Death Announcement

It became a habit, almost an obsession: wanting to know how and why people died, especially when they were not supposed to.

An old latticed window, Srinagar © Ashok Malla

Jill and I were born around the same time, perhaps at exactly the same time, not far from each other: I, in the relative comfort of a carpeted room, in front of a large, gilded mirror, aided by Khatija, the midwife, who could have been 50, 100 or 200 years old. She had brought new entrants to this world on a regular basis—scores of others like me, over (who knows?) centuries. 

Khatija never bothered herself with the other side, the exit, whether in relation to the ones she brought into this world or even to herself. Mortality was beyond her comprehension; so single-minded was she and so efficient in carrying out her important work that she even refused to look at the kabristan that lay within a stone’s throw of her street. Jill, on the other hand, was born in a hidden corner behind the main street, in the space her mother had created for the unknown number of puppies she was delivering, and all of that without any aid. 

Jill managed to move away from the rest of her siblings and her mother not long after her birth. Maybe she got lost and drifted quietly into our house through the main door, large enough to have let an elephant in and almost always open until dusk. Her arrival remained unnoticed while all the attention was on mine. She was at least capable of making a choice so soon after her birth, while I needed a few spanks on my bum to even make me want to join the living. I then needed further help moving up to the sizeable breast my mother had so generously offered me as she had done to almost a dozen others over the years, including a few who had not come from her womb. Such was her generosity.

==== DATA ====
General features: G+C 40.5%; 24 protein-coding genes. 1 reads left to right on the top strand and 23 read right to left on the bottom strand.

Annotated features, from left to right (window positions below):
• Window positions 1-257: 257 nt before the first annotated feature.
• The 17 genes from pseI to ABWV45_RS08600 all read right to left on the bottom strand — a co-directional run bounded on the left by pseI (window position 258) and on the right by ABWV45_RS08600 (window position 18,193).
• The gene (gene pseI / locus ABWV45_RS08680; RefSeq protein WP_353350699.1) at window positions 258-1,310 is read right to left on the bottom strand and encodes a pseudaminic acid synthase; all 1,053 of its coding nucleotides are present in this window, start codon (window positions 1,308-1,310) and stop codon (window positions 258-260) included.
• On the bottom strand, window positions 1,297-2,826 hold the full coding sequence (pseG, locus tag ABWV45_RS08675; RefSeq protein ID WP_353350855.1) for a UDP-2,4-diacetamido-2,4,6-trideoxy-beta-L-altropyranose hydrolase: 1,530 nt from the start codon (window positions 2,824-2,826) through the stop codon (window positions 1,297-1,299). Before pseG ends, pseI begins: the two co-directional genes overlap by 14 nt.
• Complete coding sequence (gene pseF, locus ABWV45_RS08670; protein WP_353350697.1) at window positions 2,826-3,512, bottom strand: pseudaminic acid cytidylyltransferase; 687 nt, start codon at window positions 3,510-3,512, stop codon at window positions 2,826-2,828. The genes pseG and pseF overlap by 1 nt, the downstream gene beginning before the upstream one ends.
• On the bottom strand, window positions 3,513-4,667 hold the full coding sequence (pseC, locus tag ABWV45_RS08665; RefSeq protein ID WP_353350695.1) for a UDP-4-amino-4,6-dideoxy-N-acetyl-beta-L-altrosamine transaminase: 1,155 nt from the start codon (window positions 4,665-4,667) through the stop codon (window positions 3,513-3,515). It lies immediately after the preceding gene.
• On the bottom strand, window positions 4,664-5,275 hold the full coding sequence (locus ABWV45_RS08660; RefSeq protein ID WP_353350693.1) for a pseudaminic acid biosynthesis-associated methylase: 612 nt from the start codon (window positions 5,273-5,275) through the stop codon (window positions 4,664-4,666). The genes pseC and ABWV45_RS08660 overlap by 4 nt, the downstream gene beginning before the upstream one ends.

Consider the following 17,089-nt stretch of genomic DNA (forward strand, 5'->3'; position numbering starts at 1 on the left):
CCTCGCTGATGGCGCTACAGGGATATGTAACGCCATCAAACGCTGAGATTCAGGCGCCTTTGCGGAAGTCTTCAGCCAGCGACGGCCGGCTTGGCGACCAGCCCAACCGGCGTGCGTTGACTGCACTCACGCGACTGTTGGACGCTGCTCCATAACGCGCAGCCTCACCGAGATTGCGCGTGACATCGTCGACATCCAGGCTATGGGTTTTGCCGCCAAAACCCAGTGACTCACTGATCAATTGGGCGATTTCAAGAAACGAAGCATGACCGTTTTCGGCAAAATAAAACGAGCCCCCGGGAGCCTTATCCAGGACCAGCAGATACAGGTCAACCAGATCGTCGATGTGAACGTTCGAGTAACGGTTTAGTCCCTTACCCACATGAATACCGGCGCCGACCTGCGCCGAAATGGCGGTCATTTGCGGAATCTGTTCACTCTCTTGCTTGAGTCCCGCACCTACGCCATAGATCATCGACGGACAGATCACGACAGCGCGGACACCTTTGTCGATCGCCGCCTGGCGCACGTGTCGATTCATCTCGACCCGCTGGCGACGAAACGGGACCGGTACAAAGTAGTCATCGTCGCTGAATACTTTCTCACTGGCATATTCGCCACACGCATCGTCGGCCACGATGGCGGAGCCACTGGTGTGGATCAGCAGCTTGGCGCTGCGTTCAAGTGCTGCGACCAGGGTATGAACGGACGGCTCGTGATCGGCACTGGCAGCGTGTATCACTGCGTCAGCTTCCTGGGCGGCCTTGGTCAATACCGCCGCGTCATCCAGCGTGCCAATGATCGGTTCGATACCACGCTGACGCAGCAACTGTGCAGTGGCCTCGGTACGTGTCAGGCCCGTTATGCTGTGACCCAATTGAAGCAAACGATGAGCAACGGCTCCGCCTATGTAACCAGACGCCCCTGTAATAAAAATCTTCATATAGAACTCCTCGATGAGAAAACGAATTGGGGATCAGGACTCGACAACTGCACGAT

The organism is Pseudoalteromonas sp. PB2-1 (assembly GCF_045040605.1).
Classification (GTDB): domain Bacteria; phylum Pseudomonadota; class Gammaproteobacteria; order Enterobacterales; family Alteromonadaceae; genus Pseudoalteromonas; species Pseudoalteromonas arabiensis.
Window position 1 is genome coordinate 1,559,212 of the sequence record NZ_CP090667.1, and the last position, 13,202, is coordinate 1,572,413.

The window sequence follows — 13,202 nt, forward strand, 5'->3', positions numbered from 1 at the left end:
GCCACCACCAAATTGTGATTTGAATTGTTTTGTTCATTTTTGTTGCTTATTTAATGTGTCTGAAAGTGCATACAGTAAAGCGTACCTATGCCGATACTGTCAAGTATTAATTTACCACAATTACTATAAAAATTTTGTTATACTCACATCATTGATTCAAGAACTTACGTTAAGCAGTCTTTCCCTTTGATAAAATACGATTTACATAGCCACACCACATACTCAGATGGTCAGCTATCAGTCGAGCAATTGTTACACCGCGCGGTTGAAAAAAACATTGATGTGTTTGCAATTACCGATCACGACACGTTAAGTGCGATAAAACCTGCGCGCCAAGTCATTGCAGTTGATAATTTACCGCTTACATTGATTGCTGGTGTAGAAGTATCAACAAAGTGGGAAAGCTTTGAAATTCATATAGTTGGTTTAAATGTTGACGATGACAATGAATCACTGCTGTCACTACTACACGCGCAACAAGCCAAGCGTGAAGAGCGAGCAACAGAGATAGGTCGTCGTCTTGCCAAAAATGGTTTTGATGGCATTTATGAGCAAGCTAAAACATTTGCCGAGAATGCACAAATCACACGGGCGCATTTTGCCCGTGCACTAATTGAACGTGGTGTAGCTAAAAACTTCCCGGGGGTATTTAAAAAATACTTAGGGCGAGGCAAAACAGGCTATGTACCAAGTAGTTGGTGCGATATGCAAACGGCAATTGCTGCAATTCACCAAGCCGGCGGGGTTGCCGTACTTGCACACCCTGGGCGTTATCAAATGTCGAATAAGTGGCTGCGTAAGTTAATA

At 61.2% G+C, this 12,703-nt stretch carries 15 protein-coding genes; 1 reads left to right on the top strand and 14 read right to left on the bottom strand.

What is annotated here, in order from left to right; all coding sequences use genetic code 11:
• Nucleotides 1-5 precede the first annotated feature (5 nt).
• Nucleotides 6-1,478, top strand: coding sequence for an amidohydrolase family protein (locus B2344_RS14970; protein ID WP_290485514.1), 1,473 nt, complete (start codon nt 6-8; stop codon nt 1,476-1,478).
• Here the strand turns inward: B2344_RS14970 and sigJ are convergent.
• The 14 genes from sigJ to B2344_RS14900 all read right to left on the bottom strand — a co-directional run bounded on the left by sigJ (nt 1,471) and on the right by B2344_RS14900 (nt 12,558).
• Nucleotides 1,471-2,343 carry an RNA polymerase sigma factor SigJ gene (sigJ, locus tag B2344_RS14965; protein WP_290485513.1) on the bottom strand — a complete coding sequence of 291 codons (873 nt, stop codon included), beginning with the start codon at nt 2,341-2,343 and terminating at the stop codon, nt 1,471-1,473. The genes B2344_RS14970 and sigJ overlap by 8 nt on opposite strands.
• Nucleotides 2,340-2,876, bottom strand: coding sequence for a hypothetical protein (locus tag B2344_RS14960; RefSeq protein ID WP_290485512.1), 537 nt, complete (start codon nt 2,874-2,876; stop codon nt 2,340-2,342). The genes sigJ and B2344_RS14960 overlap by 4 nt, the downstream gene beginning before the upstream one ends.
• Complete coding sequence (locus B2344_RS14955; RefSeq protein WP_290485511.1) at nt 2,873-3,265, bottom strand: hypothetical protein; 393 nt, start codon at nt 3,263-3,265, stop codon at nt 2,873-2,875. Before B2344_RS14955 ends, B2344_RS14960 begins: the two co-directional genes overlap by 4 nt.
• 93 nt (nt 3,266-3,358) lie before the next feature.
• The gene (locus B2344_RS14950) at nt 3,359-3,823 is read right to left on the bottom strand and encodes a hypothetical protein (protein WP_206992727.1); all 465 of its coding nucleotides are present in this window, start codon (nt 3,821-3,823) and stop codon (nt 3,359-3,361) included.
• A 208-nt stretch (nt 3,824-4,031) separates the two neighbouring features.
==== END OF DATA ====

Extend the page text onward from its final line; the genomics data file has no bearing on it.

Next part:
“I became rather attached to the taste of what came out of that breast.”

I became rather attached to the taste of what came out of that breast, as well as to its feel; what went into my mouth was not exactly sweet but was nonetheless soothing and, I learnt eventually, nourishing. I liked it so much that it took me several years and many reprimands from forward-thinking, modern people to be convinced that enough was enough. 

Jill, on the other hand, being offered no such luxury or privilege, considered herself lucky enough to drift into the house like a field mouse. She was noticed, not long after, by the grand old lady who had by then gotten tired of looking after her own and then her children’s children. Her own two daughters had left their children for her to take care of a long time ago and had moved on, unwillingly, to the other world, the “flower garden” as they called it. It was a cruelty nature inflicted often upon people back then, especially women, through childbirth, consumption, ear infections and other ailments. There was nothing to stop nature’s carnage.

Jill got fed very quickly when the grand old lady noticed her, without asking any questions. The wagging of her tail, followed by a couple of gentle barks, was enough to indicate her gratitude to the grand old lady, her saviour. She remained there in the large house for her entire life, never actually entering the lady’s sanctimonious home. The grand old lady became quite possessive of Jill. She would not tolerate any negative comments about having her in the house, even if it offended people’s religious sensibilities. She only allowed Jill out of the house to the area at the back, in the shade of the two large Chinars. Jill often looked at her mistress with gratitude and affection, while the grand old lady only showed determination to take care of her, as she had with whatever else had been thrown at her over the years. She had no time for sentiments, as these had never served any purpose for her.

“Everyone was in awe of her and dared not speak back to her.”